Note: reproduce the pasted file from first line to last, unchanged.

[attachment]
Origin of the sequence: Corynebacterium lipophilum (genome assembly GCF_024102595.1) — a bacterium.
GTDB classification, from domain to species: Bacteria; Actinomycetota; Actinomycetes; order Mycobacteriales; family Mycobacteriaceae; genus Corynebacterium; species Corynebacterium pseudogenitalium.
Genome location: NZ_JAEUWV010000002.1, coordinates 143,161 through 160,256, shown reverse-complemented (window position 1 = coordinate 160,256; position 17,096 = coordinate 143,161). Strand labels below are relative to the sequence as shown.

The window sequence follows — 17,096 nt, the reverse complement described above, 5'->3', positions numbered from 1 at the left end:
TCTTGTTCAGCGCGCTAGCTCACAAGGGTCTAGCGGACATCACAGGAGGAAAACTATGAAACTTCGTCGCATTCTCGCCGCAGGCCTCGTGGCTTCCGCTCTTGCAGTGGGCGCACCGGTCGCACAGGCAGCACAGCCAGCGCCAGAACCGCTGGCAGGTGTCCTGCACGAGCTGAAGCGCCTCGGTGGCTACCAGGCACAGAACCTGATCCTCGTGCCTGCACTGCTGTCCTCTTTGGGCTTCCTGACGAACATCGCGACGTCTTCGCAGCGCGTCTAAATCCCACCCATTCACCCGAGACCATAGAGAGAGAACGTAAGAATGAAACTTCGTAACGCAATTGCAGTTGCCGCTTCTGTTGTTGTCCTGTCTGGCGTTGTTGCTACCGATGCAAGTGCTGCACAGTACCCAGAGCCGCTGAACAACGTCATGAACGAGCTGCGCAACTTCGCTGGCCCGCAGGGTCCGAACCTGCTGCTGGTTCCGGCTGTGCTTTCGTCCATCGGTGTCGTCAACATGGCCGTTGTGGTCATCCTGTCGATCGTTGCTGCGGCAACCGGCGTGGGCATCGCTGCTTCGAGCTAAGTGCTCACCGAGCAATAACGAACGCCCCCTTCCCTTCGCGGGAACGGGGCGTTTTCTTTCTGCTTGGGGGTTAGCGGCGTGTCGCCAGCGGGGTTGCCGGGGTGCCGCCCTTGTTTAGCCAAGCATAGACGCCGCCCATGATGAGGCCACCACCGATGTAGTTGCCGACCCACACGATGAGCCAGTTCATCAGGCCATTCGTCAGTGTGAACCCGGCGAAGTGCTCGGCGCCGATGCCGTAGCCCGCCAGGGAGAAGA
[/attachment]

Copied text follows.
Origin of the sequence: Corynebacterium lipophilum (genome assembly GCF_024102595.1) — a bacterium.
GTDB classification, from domain to species: Bacteria; Actinomycetota; Actinomycetes; order Mycobacteriales; family Mycobacteriaceae; genus Corynebacterium; species Corynebacterium pseudogenitalium.
Genome location: NZ_JAEUWV010000002.1, coordinates 143,161 through 160,256, shown reverse-complemented (window position 1 = coordinate 160,256; position 17,096 = coordinate 143,161). Strand labels below are relative to the sequence as shown.

The window sequence follows — 17,096 nt, the reverse complement described above, 5'->3', positions numbered from 1 at the left end:
TCTTGTTCAGCGCGCTAGCTCACAAGGGTCTAGCGGACATCACAGGAGGAAAACTATGAAACTTCGTCGCATTCTCGCCGCAGGCCTCGTGGCTTCCGCTCTTGCAGTGGGCGCACCGGTCGCACAGGCAGCACAGCCAGCGCCAGAACCGCTGGCAGGTGTCCTGCACGAGCTGAAGCGCCTCGGTGGCTACCAGGCACAGAACCTGATCCTCGTGCCTGCACTGCTGTCCTCTTTGGGCTTCCTGACGAACATCGCGACGTCTTCGCAGCGCGTCTAAATCCCACCCATTCACCCGAGACCATAGAGAGAGAACGTAAGAATGAAACTTCGTAACGCAATTGCAGTTGCCGCTTCTGTTGTTGTCCTGTCTGGCGTTGTTGCTACCGATGCAAGTGCTGCACAGTACCCAGAGCCGCTGAACAACGTCATGAACGAGCTGCGCAACTTCGCTGGCCCGCAGGGTCCGAACCTGCTGCTGGTTCCGGCTGTGCTTTCGTCCATCGGTGTCGTCAACATGGCCGTTGTGGTCATCCTGTCGATCGTTGCTGCGGCAACCGGCGTGGGCATCGCTGCTTCGAGCTAAGTGCTCACCGAGCAATAACGAACGCCCCCTTCCCTTCGCGGGAACGGGGCGTTTTCTTTCTGCTTGGGGGTTAGCGGCGTGTCGCCAGCGGGGTTGCCGGGGTGCCGCCCTTGTTTAGCCAAGCATAGACGCCGCCCATGATGAGGCCACCACCGATGTAGTTGCCGACCCACACGATGAGCCAGTTCATCAGGCCATTCGTCAGTGTGAACCCGGCGAAGTGCTCGGCGCCGATGCCGTAGCCCGCCAGGGAGAAGA